With some desktop operating systems, I often recommend that users reboot their systems after a crash. The logic is that memory could now be corrupted, and the system could be trending towards instability.
What about with Android? When a process in Android fails, is it advisable to reboot?
I see 6 common cases:
- When a third-party app crashes.
- When a Google app, such as Google Play services crashes.
- When a core software component (but not part of Android) crashes. Such a component may have been installed by the device manufacturer.
- When a component of Android crashes.
- When the user Force Stops an app that is running.
- When the user Force Stops a service that is running.
In which of these cases, if any, is it advisable to reboot the Android device?
If you don't know the answer for all the cases, but can contribute for just one or more of the cases, your answer is certainly welcome and will be appreciated.
Update (Optional Reading)
In Firelord's first two comments below (I'm guessing there will be more!), he/she brings up very good points and makes a smart suggestion. Firelord asks me make it clear the type of answers that I will find to be most useful.
The best answer will be one that can answer the 6 cases with reasonable certainty based on a technical understanding of Android. The next best answer (which will still be extremely helpful and useful) will be one that can answer some of the cases based on a technical understanding of Android.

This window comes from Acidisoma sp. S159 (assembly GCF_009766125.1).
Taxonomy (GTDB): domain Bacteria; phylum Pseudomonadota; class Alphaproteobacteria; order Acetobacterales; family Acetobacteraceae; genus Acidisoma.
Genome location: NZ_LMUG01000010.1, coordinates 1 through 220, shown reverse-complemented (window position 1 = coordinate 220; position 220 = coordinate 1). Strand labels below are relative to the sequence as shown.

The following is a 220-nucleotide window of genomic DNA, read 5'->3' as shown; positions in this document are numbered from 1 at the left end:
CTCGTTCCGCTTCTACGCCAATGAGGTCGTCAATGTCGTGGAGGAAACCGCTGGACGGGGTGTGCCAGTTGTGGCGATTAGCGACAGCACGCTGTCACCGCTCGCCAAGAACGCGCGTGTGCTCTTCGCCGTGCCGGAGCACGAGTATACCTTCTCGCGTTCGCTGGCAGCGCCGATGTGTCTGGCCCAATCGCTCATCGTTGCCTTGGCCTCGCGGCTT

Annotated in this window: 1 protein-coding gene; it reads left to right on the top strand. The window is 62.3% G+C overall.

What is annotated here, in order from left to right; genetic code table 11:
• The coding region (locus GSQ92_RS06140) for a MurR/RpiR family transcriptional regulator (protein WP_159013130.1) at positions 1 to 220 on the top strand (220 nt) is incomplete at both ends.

One thing I've learned about Android, is that very few people actually have a good technical understanding of the OS. And those who do have this knowledge are only sometimes interested in answering questions that can be turned into a FAQ or community resource, like this one. (Which I understand, given that providing good answers is not easy and takes time.)
As such, I'm also open to answers that cover 1 or more of the 6 cases based on personal experience. I'm also open to answers that are based on other resources and articles.
Firelord's comments inspired me to think a little more about why I am asking this question. The reasons are twofold:
A. System stability is very important. I have had multiple Android devices become corrupt, which resulted in a large expense of time to get everything working again. (All of them were Samsung devices, which were flashy, but not reliable.) I would like to avoid data loss and corrupt devices as much as possible. (Although backups help avoid data loss, it is not always possible to have everything backed up all the time.)
B. Due to (A), I think I have become a chronic rebooter. At the first sign of trouble, I tend to reboot the Android device. Rebooting is a time-consuming process, so I don't want to reboot unless really necessary. It takes several minutes for Android to truly settle down after a reboot. Plus, rebooting drains the battery, as the CPU cores are generally all running at maximum speed during a reboot.